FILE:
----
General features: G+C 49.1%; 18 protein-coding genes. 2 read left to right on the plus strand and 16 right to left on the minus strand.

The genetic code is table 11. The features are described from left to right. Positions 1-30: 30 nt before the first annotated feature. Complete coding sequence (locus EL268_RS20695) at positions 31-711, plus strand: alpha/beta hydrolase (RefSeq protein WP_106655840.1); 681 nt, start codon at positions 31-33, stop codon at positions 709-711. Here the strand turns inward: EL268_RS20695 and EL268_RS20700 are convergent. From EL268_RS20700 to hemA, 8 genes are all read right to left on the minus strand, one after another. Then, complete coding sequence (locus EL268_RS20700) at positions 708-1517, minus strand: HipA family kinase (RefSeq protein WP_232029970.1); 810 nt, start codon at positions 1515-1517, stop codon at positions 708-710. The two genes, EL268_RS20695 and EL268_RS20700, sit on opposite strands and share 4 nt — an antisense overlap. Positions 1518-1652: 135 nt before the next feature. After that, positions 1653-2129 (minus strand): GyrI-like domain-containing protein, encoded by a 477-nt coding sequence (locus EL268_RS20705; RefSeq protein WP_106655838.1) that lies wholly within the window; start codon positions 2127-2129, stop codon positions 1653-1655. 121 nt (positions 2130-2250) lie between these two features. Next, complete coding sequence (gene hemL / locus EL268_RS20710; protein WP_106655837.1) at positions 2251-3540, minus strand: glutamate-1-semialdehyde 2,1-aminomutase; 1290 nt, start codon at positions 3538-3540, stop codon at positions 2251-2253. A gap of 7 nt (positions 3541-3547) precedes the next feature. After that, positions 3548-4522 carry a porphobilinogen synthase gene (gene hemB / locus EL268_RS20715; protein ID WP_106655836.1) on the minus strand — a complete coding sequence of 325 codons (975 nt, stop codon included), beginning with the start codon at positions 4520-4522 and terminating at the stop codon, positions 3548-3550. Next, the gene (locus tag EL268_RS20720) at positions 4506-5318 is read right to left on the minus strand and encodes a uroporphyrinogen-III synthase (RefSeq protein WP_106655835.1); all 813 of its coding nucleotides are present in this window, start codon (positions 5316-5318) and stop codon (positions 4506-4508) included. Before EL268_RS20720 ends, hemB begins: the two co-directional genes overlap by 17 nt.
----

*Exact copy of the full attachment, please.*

General features: G+C 49.1%; 18 protein-coding genes. 2 read left to right on the plus strand and 16 right to left on the minus strand.

The genetic code is table 11. The features are described from left to right. Positions 1-30: 30 nt before the first annotated feature. Complete coding sequence (locus EL268_RS20695) at positions 31-711, plus strand: alpha/beta hydrolase (RefSeq protein WP_106655840.1); 681 nt, start codon at positions 31-33, stop codon at positions 709-711. Here the strand turns inward: EL268_RS20695 and EL268_RS20700 are convergent. From EL268_RS20700 to hemA, 8 genes are all read right to left on the minus strand, one after another. Then, complete coding sequence (locus EL268_RS20700) at positions 708-1517, minus strand: HipA family kinase (RefSeq protein WP_232029970.1); 810 nt, start codon at positions 1515-1517, stop codon at positions 708-710. The two genes, EL268_RS20695 and EL268_RS20700, sit on opposite strands and share 4 nt — an antisense overlap. Positions 1518-1652: 135 nt before the next feature. After that, positions 1653-2129 (minus strand): GyrI-like domain-containing protein, encoded by a 477-nt coding sequence (locus EL268_RS20705; RefSeq protein WP_106655838.1) that lies wholly within the window; start codon positions 2127-2129, stop codon positions 1653-1655. 121 nt (positions 2130-2250) lie between these two features. Next, complete coding sequence (gene hemL / locus EL268_RS20710; protein WP_106655837.1) at positions 2251-3540, minus strand: glutamate-1-semialdehyde 2,1-aminomutase; 1290 nt, start codon at positions 3538-3540, stop codon at positions 2251-2253. A gap of 7 nt (positions 3541-3547) precedes the next feature. After that, positions 3548-4522 carry a porphobilinogen synthase gene (gene hemB / locus EL268_RS20715; protein ID WP_106655836.1) on the minus strand — a complete coding sequence of 325 codons (975 nt, stop codon included), beginning with the start codon at positions 4520-4522 and terminating at the stop codon, positions 3548-3550. Next, the gene (locus tag EL268_RS20720) at positions 4506-5318 is read right to left on the minus strand and encodes a uroporphyrinogen-III synthase (RefSeq protein WP_106655835.1); all 813 of its coding nucleotides are present in this window, start codon (positions 5316-5318) and stop codon (positions 4506-4508) included. Before EL268_RS20720 ends, hemB begins: the two co-directional genes overlap by 17 nt.